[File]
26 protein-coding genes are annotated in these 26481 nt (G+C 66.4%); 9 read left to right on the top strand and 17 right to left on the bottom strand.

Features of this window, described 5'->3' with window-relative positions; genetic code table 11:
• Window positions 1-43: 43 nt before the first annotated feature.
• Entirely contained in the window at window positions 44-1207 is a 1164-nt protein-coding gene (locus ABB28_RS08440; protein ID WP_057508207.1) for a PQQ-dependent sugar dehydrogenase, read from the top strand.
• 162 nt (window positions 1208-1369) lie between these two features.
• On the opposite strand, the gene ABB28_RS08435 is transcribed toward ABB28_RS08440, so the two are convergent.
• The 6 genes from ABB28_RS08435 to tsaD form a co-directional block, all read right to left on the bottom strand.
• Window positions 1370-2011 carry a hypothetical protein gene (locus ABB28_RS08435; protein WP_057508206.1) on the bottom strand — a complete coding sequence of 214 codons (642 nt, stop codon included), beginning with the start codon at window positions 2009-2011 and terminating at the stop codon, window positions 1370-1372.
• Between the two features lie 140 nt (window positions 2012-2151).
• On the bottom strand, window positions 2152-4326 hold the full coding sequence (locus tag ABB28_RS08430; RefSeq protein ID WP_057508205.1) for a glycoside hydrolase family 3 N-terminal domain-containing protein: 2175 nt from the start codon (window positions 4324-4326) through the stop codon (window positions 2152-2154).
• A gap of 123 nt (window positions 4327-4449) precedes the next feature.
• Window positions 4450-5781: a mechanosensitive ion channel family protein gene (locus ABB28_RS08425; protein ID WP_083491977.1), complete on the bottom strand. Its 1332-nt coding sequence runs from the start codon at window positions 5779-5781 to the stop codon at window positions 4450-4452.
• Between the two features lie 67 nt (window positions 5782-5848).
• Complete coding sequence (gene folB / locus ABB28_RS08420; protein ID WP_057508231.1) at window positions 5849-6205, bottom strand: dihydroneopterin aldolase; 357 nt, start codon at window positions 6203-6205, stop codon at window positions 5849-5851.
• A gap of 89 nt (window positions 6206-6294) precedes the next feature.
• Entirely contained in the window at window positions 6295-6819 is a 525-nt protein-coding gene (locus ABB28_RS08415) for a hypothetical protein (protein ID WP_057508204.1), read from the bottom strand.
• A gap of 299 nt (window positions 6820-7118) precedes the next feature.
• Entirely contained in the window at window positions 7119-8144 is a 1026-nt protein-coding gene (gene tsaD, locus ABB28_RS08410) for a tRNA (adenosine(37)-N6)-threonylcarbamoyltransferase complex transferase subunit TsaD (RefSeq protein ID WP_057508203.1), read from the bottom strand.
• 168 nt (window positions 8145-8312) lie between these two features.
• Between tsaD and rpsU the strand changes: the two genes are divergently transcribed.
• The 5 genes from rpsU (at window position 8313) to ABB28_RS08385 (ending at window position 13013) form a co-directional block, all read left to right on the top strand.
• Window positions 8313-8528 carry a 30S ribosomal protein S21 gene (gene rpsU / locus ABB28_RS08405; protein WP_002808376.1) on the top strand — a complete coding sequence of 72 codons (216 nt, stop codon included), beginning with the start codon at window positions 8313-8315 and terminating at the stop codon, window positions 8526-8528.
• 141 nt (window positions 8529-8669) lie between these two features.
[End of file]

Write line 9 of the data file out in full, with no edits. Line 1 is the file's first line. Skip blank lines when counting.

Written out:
• Between the two features lie 140 nt (window positions 2012-2151).